MENOMONIE, Wis. (WEAU) -- Having access to Google, e-mail and Facebook every day is something many of us take for granted, but having a home computer, is a luxury not every family can afford.
More than100 area families Saturday got the gift of 'browsing' thanks to a non-profit and the help of the community.
For PCs for People, a non-profit computer recycling organization based in St. Paul Minnesota- this is the 43rd time it's partnering with a school district to give computers to those who can't afford one.
But Saturday marked the group's first effort in Wisconsin.
“Rather than just recycling old computers, and melting them down and getting value that way, we create value by reusing materials again and giving them back to low-income families across the upper Midwest,” said Sam Drong with PCs for People.
Drong says there were many reasons the Menomonie School District was picked for the program. The District then chose 126 of its low-income families to receive refurbished computers loaded with software, like Windows 7.
“About 65 percent of our recipients are typically unemployed, so majority of them will be using them (computers) for both looking for jobs as well as using them to kind of get the skills necessary.
Kelly Hoyland, Menomonie School District Technology Coordinator says the computers will help kids do better in school.
“So many of our teachers do some of our teachers do things with technology now, that if they don't have it at home, and they're gone sick for a day, they fall behind,” explained Hoyland.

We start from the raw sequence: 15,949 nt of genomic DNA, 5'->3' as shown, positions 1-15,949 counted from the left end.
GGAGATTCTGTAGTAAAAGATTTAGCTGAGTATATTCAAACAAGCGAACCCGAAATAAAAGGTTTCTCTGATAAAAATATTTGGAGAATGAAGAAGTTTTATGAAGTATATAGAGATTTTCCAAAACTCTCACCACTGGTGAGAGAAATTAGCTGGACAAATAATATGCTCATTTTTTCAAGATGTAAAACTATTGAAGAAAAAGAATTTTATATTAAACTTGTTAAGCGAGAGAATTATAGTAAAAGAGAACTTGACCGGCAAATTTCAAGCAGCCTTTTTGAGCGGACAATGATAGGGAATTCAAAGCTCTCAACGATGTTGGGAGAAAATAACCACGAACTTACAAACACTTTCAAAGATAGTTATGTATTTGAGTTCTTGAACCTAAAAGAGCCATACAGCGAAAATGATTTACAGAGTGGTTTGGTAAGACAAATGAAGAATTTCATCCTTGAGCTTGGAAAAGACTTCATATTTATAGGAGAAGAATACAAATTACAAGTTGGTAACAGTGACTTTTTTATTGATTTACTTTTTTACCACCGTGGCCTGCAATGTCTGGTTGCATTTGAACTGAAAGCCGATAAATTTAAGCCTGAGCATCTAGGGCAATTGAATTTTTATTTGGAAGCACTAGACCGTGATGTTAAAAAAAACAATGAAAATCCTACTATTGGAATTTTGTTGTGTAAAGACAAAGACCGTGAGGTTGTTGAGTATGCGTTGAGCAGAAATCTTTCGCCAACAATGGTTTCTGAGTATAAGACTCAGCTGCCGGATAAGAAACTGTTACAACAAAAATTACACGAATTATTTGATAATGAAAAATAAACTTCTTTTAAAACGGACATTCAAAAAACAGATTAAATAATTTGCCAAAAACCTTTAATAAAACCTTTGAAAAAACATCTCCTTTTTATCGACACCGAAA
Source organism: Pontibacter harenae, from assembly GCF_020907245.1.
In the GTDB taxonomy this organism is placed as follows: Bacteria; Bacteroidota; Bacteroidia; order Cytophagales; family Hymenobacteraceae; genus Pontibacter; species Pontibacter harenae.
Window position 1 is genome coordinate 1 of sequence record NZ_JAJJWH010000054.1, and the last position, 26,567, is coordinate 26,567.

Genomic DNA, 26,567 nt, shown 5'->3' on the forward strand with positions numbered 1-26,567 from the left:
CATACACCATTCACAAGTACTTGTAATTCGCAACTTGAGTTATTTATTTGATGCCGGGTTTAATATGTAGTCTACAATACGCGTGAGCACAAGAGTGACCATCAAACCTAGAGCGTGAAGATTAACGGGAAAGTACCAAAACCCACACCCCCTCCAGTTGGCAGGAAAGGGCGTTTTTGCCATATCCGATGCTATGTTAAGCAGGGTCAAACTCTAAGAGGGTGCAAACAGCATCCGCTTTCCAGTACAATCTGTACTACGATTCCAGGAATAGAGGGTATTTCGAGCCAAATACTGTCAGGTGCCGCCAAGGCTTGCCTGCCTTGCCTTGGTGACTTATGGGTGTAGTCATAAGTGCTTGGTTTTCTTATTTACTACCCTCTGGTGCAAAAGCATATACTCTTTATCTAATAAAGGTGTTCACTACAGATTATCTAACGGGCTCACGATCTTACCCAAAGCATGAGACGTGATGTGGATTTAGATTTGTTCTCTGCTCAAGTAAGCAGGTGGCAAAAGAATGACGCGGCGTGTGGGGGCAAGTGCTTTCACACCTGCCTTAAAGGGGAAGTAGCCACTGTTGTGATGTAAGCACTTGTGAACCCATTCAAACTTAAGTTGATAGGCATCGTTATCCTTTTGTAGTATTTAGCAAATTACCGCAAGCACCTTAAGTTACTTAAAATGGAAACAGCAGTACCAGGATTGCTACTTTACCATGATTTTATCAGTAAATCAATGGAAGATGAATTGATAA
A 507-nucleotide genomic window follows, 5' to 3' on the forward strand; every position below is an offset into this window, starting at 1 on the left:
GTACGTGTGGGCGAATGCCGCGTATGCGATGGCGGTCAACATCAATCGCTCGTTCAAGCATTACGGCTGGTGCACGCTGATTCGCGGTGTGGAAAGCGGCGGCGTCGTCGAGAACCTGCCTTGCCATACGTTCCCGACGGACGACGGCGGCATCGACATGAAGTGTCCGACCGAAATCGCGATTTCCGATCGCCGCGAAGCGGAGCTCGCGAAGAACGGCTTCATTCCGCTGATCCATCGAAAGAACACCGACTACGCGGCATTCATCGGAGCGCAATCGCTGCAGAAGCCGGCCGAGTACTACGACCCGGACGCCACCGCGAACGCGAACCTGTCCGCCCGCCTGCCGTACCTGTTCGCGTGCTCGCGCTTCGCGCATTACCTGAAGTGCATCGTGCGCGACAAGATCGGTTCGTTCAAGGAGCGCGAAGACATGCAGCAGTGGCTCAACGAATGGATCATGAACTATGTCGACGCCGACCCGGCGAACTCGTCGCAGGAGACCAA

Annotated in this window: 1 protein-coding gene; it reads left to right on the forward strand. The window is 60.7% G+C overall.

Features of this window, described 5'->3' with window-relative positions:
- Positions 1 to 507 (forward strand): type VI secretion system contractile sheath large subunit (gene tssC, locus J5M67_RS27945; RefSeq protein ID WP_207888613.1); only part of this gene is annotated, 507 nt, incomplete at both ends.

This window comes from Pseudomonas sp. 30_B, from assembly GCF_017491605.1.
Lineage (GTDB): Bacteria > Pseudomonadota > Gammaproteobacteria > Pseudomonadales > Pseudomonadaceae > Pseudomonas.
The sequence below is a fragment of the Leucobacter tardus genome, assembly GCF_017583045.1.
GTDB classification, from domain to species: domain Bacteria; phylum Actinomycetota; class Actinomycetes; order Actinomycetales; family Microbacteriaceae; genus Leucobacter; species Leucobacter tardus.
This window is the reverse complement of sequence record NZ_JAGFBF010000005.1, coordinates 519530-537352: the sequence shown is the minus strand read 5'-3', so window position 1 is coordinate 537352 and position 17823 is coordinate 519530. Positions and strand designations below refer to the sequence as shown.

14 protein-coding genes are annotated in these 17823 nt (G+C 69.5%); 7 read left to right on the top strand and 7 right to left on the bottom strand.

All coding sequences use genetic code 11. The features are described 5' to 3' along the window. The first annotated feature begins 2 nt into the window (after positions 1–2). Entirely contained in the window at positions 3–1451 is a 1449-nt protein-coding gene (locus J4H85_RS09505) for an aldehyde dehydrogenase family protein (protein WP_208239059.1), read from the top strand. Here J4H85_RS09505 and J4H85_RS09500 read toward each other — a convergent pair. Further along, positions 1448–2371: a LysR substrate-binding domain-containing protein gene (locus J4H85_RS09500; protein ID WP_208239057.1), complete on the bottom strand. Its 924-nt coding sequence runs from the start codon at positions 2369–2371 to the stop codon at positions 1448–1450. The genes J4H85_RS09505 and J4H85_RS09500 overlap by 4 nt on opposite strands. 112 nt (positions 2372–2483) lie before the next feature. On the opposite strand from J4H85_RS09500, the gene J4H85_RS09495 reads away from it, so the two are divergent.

“Business and state, county and city organizations typically get rid of their computers anywhere form 3-5 years after they buy them,” said Drong.
That's how the old models end up at organizations like PCs for People.
“We try to source as many computers locally as we can, so the communities help themselves in that regard,” he said.
About two thirds of the ones given out were collected in Eau Claire, Chippewa, and Dunn counties.
That computer’s retail value is around 200 dollars but families say to them it’s worth much more than that.
“I was going to get a new computer, but it was going to be a while down the road, because I just didn't have the money yet,” said a father of two elementary students Jason Carlson.
“This means a lot because I don't have a computer at home and I can do my school work that I've been behind on,” said high school student Lilly Hamnock.
Otto Bremer Foundation's grant paid for the computers.
PCs for people say they will be coming back to our area again soon.
If a company is getting rid of its computers it can contact PCs for People directly.
The organization says it will make sure to put them in the hands of kids from that area.
You find more information on PCs for People visit the link on the side of this page.